Variety helps local girl hear

Campbell River youngster to be featured in this years annual Show of Hearts Telethon on Feb. 13

Eight-year-old Mackenzy Egan shows off a card from her Uncle Derrick and Aunt Nancy

Variety – The Children’s Charity is celebrating the 50th anniversary of its Show of Hearts Telethon this year, and one Campbell River family knows exactly what a big impact the charity can have on a child’s life.

This year’s telethon will be broadcast live Feb. 13 and 14 at the Hard Rock Theatre in Coquitlam, and eight-year-old Mackenzy Egan will be one of the children featured leading up to the big event through a Youtube video.

Mackenzy and her parents, Melissa Egan and Trevor Dick, have been receiving help from Variety for the past three years, as the charity helps cover the cost of Mackenzy’s expensive hearing aids.

Although Mackenzy spent three weeks in the NICU after her birth and later failed to meet developmental milestones, today, she walks and talks with ease and she loves to dance. She was diagnosed with bilateral hearing loss when she was five.

“The little hairs in my ears that wave around, they’re bent down,” said Mackenzy, who is in Grade 3 at Pinecrest Elementary School.

Because these hairs don’t wave, they don’t pick up sound.

Melissa remembers that they went for regular hearing checks every six months and Mackenzy’s hearing was perfectly fine until six months after she started kindergarten. Even at the beginning of that year, her test was fine, but six months later, she was diagnosed with hearing loss.

“It was very unusual in kindergarten, so every time somebody tried to talk, I would ignore them, so I would tell the teacher ‘I think I have hearing loss,’” said Mackenzy.

The hearing aids made a huge difference right away.

The first time Mackenzy heard the fridge humming after she got her hearing aids, she asked her mom “why is the fridge singing?”

“When I put my hearing aids in, I can hear way better,” said Mackenzy. “I can hear Mom and Dad talking from across the house. I can hear people talking when their backs are turned. It’s way better to hear in my class. It helps so much. When I was like five at the beginning of school, a few days after that, I found out my ears stopped working. Whenever someone called it was nap time, I couldn’t hear them.”

Mackenzy practised putting her hearing aids in when she was in kindergarten and in Grade 1, and now she can put them in and take them out by herself and can check the batteries. She has a hearing resource teacher who comes once a week and teaches her how to use her aids. Mackenzy and her teachers also use an ultra-red SoundField in class; the teacher speaks into a microphone, and it makes the voices surround sound.

“School has gotten way more easier,” said Mackenzy. “I just love my hearing aids so much. I’m the only one in my class who has hearing aids. There was a teacher who came in who had one hearing aid.”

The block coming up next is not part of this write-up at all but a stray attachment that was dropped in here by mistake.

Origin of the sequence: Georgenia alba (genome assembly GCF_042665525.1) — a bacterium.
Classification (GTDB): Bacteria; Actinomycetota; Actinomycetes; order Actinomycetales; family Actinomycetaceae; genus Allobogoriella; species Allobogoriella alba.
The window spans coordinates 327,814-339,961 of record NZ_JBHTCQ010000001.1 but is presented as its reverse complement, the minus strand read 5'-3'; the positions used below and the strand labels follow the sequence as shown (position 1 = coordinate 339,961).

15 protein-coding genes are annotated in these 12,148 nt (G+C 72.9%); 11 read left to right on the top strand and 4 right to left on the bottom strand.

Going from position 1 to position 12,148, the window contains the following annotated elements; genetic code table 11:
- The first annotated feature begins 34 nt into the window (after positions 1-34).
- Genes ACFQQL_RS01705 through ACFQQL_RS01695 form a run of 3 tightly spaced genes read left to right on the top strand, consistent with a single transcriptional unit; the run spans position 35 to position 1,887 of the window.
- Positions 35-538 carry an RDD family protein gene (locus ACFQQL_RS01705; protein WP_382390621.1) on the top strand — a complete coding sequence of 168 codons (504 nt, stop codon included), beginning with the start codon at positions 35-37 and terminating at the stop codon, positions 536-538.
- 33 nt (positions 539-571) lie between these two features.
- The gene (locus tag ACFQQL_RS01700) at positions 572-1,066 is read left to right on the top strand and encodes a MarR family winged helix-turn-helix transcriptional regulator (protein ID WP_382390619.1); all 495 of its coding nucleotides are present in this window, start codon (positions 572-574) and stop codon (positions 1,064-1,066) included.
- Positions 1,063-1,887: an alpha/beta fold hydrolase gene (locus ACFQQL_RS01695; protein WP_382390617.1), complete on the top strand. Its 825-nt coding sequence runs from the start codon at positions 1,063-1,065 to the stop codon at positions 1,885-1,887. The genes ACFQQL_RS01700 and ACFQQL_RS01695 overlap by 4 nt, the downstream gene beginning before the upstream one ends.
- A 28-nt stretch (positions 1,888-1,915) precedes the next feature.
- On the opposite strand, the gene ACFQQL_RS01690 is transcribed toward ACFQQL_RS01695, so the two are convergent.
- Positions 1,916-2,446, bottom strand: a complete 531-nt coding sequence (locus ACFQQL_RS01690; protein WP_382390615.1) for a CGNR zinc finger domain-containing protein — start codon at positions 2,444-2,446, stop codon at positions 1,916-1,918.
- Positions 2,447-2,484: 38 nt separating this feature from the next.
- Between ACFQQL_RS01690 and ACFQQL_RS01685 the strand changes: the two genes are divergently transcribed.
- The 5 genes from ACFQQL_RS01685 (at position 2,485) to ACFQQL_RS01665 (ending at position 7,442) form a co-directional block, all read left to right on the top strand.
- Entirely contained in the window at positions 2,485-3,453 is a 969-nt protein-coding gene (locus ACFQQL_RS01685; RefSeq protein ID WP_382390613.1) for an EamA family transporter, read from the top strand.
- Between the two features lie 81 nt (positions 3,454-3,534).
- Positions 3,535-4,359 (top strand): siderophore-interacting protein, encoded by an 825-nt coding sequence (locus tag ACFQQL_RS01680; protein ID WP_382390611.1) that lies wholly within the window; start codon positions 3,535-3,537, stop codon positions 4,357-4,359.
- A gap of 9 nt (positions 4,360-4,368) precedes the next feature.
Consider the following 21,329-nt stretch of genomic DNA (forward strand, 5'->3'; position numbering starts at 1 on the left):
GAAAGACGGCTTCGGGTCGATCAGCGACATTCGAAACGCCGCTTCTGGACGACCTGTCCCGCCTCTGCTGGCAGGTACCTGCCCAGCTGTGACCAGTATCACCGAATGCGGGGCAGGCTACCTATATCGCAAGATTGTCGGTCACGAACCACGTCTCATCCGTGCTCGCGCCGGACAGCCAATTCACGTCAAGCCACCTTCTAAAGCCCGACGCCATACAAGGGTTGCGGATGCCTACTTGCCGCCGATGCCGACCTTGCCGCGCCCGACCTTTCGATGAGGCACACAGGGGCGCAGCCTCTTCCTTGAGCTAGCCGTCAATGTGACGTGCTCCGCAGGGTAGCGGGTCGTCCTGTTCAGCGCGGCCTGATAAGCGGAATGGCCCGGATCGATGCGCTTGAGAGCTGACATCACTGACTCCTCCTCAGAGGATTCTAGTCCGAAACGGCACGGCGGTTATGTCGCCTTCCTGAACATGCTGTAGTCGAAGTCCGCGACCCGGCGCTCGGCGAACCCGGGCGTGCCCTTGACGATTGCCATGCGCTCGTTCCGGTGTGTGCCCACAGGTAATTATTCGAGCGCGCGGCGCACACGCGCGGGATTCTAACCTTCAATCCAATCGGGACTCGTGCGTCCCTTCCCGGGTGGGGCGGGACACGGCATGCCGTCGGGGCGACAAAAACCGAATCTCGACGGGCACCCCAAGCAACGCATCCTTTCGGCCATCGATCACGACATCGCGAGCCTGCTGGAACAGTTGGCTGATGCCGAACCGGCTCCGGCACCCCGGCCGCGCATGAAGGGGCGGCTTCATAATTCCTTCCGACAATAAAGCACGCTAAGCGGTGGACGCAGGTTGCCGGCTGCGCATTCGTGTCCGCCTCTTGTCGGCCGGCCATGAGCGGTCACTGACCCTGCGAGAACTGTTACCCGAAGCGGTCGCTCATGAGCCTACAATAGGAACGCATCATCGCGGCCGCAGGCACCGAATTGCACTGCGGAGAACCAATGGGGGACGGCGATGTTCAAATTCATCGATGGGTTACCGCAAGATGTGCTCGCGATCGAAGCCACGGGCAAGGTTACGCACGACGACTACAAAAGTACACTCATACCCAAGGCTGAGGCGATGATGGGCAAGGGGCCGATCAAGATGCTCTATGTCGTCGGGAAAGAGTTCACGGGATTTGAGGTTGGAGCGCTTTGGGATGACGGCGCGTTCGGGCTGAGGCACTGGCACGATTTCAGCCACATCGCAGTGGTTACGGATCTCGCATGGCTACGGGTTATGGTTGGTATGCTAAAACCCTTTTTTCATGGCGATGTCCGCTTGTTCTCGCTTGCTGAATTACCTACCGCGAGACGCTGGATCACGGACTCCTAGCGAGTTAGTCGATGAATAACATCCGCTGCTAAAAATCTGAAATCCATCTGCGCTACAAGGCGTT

At school, Mackenzy’s desk is at the front of the classroom so she can hear better.

Melissa says her daughter advocates for herself very well; if she can’t hear, she positions herself close to the person she needs to hear.

“That’s a big thing they were working on this year, getting her to advocate for herself more,” said Melissa.

“I’m really good at that,” Mackenzy said proudly.

Melissa says Mackenzy is adapting very well. She is doing great in school and has moved up many reading levels just this year, a feat that would not have happened without her aids and the help of Variety.

When she isn’t in school, Mackenzy loves to dance and she is in Brownies.

Mackenzy’s parents heard about Variety through Melissa’s mom, as Melissa’s parents have always been supporters and have watched the telethon for many years. They would like other families to know that Variety is out there to help and to not be afraid to ask.

When they found out Mackenzy needed hearing aids, they had just purchased their first home, recalled Melissa. They had gone to another group but they were shut down for the summer, but her mother had heard of Variety and suggested they approach the charity.

“They helped out immensely,” said Melissa.

When Mackenzy was five, Variety featured a documentary about her during the Show of Hearts Telethon. This year, she did a Youtube video that will be part of the promotions for the telethon. She has also been on the radio once.

“I’m going to be a Variety Helper of Hearts when I grow up,” said Mackenzy. “Since they helped me, I want to help them.”

Mackenzy thinks it’s exciting to be able to help raise awareness and help other people who need hearing aids.

The Show of Hearts Telethon will be live-streamed Feb. 13 and 14 at on the Global BC website.


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